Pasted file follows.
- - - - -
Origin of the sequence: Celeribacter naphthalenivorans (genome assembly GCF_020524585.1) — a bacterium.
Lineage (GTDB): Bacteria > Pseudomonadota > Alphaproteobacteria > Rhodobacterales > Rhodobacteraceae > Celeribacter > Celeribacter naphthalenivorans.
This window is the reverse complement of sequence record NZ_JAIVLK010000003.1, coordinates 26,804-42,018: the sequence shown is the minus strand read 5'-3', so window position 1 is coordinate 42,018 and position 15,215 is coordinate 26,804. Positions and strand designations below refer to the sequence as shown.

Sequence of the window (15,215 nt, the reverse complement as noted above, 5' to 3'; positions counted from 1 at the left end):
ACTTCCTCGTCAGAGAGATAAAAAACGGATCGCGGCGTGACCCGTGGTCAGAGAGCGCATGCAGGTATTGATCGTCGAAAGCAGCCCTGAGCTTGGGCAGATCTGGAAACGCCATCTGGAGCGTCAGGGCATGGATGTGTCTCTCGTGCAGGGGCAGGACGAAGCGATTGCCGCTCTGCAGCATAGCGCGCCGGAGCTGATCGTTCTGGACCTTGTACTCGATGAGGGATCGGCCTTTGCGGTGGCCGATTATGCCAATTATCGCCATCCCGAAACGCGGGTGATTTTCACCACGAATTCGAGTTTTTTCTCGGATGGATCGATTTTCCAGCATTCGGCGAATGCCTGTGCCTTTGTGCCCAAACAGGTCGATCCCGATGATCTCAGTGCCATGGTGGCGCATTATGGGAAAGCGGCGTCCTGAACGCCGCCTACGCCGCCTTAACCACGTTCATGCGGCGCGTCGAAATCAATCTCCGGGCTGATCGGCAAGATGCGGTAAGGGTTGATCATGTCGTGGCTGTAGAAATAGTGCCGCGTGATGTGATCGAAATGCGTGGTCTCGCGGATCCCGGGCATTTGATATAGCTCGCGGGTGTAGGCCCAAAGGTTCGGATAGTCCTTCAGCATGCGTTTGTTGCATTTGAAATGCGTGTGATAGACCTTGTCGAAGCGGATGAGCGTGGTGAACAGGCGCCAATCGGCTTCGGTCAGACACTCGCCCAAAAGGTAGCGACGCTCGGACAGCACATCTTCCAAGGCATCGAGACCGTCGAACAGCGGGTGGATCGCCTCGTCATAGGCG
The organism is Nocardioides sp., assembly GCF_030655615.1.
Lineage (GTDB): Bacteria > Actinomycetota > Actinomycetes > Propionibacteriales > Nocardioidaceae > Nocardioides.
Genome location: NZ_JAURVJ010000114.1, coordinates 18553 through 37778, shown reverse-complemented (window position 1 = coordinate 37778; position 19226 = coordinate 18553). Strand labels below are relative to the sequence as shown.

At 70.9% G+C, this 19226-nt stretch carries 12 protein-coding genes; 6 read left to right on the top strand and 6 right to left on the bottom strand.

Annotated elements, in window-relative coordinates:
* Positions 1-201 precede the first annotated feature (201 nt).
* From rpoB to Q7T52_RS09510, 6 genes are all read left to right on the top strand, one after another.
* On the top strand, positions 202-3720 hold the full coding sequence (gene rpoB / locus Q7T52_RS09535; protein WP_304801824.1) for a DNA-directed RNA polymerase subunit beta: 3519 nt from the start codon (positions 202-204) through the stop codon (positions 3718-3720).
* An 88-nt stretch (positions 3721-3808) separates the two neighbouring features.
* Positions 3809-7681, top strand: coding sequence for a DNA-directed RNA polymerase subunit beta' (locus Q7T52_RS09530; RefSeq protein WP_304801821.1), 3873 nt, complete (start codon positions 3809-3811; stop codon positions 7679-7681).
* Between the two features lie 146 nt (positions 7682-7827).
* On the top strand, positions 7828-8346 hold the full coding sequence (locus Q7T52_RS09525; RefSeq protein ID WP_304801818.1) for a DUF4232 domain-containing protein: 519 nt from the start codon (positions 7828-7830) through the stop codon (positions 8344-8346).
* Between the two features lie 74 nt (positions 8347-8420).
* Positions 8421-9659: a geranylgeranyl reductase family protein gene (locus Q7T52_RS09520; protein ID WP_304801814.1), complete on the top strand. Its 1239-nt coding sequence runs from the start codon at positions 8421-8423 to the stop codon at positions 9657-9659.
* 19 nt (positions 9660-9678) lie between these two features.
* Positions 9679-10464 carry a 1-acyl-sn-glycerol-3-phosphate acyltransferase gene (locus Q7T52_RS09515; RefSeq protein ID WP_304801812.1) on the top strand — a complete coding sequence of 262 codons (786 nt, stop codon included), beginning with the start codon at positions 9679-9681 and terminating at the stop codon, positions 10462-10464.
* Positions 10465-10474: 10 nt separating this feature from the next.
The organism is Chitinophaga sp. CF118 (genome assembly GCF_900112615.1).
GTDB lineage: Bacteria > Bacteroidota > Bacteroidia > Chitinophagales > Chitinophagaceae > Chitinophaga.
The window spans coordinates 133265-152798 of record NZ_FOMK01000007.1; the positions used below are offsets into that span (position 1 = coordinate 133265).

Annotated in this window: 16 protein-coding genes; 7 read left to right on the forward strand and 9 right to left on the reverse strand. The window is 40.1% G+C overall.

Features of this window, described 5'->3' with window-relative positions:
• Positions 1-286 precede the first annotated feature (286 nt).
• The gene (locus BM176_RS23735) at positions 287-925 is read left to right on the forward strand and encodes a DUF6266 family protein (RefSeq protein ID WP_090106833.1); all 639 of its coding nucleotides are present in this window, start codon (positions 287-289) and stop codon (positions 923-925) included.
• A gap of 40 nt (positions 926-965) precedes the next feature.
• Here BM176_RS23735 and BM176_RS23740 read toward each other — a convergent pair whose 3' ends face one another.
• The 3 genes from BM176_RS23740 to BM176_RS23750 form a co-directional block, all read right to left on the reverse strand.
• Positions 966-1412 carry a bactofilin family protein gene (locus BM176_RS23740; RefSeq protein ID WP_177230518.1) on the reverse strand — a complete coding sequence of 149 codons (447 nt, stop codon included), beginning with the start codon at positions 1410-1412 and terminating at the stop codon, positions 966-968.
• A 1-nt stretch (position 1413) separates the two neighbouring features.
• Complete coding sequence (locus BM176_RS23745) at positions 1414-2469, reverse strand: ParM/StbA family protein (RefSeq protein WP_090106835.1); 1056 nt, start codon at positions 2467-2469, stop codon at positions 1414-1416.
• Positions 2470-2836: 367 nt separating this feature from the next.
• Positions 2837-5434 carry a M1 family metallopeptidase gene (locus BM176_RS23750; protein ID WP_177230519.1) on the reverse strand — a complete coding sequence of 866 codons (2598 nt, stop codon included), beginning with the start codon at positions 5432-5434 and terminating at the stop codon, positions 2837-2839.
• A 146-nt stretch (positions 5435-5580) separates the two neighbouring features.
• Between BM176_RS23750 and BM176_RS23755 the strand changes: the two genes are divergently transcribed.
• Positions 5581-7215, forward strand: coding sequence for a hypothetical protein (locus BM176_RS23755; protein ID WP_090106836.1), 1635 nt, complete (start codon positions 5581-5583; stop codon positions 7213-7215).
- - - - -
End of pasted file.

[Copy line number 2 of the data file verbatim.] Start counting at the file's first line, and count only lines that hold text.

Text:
Lineage (GTDB): Bacteria > Pseudomonadota > Alphaproteobacteria > Rhodobacterales > Rhodobacteraceae > Celeribacter > Celeribacter naphthalenivorans.